Polis::first States::greece Greek::ancient Other::category Villages::demos Title::between
Archaeology In the history of ancient Greece, this term refers to the political process by which a group of villages and settlements are synchronized to form a polis. In the poleis, the synoikistes was the person who, according to local tradition, performed the synoikismos, either through his personal influence or by conquest, and subsequently was worshipped as a demi-god. The most notable synoikistes was the mythic or legendary Theseus, who liberated Attica from Cretan hegemony and gave independency back to Greece under leadership of Athens.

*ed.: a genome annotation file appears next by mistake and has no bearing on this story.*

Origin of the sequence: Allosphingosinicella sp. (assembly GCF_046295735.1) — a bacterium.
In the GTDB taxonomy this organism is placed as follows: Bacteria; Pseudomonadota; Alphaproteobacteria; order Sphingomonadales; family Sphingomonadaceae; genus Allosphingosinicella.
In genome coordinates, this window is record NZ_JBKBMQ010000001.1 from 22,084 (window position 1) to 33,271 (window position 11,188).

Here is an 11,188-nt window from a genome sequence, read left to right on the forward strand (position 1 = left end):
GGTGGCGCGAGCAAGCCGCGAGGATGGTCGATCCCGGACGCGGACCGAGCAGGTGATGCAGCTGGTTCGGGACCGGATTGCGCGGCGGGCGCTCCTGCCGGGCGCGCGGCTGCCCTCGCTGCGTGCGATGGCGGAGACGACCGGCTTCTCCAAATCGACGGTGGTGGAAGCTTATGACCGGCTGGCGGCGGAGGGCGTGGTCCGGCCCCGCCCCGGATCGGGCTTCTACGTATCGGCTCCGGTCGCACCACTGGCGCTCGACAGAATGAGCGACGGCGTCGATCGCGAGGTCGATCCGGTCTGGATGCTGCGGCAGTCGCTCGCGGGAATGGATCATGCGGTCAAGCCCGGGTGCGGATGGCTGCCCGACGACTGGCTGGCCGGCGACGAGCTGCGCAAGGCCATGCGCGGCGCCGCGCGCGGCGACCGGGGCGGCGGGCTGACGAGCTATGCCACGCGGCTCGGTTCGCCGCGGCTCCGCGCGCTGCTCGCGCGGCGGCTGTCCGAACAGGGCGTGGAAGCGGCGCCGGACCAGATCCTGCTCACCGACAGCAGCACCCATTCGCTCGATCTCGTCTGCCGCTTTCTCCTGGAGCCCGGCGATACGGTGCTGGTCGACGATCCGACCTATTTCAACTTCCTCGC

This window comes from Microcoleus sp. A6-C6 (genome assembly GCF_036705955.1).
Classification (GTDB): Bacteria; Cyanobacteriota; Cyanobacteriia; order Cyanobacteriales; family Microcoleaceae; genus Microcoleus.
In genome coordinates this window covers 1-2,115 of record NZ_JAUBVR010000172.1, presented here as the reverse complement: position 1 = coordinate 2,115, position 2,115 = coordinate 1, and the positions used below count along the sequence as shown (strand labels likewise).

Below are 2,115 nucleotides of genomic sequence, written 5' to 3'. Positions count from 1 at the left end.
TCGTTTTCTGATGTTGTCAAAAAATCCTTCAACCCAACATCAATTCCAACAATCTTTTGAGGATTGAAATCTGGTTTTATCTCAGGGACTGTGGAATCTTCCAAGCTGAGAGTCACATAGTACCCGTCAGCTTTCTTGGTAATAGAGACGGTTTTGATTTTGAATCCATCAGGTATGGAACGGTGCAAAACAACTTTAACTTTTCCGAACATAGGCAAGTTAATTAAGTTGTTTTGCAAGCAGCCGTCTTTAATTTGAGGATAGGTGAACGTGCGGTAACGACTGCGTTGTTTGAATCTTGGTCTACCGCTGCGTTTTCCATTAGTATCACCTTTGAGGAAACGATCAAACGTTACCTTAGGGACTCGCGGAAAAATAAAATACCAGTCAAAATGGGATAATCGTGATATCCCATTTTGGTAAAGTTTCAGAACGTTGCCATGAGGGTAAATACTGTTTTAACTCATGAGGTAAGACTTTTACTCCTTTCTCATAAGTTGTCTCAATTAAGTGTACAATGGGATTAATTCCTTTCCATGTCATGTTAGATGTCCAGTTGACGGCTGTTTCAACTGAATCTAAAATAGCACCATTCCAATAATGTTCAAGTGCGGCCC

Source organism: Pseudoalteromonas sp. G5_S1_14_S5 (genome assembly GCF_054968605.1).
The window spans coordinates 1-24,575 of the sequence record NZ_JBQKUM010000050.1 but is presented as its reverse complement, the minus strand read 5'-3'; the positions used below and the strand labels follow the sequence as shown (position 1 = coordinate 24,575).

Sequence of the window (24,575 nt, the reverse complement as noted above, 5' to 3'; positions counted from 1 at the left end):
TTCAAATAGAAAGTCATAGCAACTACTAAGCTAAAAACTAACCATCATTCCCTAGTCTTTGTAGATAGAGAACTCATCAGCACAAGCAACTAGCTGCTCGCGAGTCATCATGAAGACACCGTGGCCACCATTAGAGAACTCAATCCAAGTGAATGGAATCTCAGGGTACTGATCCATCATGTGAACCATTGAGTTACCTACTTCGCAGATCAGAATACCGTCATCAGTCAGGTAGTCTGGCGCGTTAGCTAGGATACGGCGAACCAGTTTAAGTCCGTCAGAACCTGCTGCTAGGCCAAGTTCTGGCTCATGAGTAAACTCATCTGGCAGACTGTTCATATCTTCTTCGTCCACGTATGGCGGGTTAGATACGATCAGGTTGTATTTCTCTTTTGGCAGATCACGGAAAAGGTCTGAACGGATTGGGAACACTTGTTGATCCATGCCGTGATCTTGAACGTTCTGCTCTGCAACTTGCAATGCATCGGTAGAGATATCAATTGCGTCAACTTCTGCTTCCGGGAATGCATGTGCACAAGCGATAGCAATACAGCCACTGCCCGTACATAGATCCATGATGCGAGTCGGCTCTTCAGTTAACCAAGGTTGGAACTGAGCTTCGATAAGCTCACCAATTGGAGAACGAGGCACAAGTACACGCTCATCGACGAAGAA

Synoecism is the name of an ancient Cretan archaeological site on the western fringes of Troullos. Artifacts found at the site include a terracotta bull figurine, a bronze statuette and Late Minoan I pottery.
Intro Characteristics of a synoecism Interplay between \"demos\" and \"polis\" Archaeology See also References Bibliography [[Synoecism?section=External</a>_links|External</a> links]]
|PREVIOUS: Interplay between \"demos\" and \"polis\"||NEXT: See also|